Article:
Meanwhile, the US, South Korea and Japan jointly condemned Pyongyang’s launch, saying it violated United Nations Security Council resolutions.

The failed launch came as US and South Korean forces are holding large-scale military drills near the border with North Korea, which Pyongyang has labeled as a rehearsal for invasion.

Washington and Seoul deny the allegation.

UN sanctions prohibit North Korea from conducting long-range ballistic missile tests but the country has continued to do so regardless, while also having conducted six nuclear tests to date.

Agree to Disagree


Sudan’s military junta suspended its participation in ceasefire talks with the country’s main paramilitary group Wednesday, a move that foreign mediators and analysts warn could exacerbate the recent conflict in the African nation, Agence France-Presse reported.

Since last month, the Sudanese army and the paramilitary Rapid Support Forces (RSF) have been engaging in US- and Saudi-brokered peace talks in Saudi Arabia. The negotiations were aimed at mediating the violent conflict between the two factions that erupted in mid-April.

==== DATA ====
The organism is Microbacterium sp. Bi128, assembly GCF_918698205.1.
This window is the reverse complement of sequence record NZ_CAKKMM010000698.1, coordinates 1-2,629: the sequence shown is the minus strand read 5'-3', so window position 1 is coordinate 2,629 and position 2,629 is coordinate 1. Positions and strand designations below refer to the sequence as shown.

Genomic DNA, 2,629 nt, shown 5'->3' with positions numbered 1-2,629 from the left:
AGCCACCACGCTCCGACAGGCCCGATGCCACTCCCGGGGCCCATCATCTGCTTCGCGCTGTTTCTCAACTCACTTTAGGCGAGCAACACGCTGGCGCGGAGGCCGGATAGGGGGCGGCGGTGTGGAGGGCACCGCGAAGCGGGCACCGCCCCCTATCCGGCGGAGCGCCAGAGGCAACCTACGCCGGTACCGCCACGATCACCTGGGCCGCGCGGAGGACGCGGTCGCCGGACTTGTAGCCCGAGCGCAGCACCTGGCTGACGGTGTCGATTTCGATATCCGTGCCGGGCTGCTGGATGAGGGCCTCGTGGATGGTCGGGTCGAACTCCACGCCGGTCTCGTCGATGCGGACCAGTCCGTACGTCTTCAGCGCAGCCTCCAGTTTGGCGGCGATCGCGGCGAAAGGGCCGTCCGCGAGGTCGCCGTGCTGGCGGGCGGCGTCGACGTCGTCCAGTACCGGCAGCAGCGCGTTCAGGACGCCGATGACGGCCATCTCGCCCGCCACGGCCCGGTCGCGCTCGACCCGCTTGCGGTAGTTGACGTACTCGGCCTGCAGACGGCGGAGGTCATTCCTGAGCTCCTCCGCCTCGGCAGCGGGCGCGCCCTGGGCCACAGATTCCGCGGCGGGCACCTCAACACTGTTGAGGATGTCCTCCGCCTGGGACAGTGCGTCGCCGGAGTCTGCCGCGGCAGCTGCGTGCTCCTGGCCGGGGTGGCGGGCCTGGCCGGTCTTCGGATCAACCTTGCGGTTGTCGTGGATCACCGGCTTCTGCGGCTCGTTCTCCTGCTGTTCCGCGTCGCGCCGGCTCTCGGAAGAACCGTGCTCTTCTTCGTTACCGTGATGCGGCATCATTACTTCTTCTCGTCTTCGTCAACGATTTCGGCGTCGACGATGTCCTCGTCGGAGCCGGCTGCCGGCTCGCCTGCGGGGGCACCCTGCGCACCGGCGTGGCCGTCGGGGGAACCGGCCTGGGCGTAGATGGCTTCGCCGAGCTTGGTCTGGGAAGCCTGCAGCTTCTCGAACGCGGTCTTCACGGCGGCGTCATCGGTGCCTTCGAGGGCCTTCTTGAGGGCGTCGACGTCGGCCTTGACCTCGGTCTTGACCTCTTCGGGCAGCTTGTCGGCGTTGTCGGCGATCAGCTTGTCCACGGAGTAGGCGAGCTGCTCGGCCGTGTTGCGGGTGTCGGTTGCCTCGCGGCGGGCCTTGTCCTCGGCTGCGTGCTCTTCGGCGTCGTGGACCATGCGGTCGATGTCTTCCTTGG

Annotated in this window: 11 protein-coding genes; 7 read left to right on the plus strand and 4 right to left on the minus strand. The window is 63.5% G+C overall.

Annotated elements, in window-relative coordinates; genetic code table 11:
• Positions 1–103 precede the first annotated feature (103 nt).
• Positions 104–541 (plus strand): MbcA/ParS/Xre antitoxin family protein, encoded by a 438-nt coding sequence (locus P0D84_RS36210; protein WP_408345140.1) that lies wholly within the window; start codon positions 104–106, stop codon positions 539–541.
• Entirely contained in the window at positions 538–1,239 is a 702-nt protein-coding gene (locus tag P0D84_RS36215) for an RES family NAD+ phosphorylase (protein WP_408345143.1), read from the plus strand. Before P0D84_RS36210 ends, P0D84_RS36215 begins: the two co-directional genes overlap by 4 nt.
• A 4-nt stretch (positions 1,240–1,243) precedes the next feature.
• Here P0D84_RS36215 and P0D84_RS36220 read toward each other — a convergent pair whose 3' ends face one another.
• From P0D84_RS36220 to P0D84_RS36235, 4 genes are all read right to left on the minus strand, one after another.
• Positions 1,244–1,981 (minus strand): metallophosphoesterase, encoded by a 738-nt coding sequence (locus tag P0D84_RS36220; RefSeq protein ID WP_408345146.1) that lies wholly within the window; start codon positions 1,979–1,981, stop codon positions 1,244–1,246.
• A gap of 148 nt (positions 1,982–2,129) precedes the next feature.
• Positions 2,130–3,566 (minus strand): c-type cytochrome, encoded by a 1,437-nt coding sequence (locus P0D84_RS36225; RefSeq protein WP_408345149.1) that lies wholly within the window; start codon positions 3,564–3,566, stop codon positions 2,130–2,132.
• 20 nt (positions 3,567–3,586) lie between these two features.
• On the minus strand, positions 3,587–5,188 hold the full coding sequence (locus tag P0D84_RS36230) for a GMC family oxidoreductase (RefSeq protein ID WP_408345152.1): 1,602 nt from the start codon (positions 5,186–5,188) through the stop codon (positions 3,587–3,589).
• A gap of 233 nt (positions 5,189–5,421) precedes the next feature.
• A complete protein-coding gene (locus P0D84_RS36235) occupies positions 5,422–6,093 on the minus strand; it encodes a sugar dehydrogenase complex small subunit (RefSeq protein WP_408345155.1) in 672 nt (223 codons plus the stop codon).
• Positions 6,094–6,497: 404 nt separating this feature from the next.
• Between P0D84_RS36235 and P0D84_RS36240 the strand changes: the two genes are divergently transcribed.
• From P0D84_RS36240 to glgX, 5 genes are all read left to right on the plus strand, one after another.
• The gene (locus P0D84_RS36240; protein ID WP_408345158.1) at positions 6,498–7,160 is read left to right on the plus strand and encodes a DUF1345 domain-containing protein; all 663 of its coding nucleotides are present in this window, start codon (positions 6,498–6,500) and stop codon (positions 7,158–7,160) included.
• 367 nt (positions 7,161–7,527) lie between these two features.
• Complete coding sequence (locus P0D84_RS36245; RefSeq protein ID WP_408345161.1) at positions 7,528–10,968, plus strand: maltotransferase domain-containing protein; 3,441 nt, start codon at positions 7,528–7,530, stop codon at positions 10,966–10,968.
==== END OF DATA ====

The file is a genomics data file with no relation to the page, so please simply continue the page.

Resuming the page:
But army officials announced Wednesday they were walking out of the negotiations “because the rebels have never implemented a single one of the provisions of a short-term ceasefire which required their withdrawal from hospitals and residential buildings.”

The walkout comes just days after US and Saudi mediators announced that the warring factions agreed to extend a humanitarian truce by five days. Despite pledges, clashes erupted Tuesday in the capital Khartoum and the western region of Darfur.

The recent ceasefire is the latest of seven that have been declared since fighting erupted on April 15 – all however having been violated to some extent, the Associated Press noted.

Both sides have blamed each other for the violations.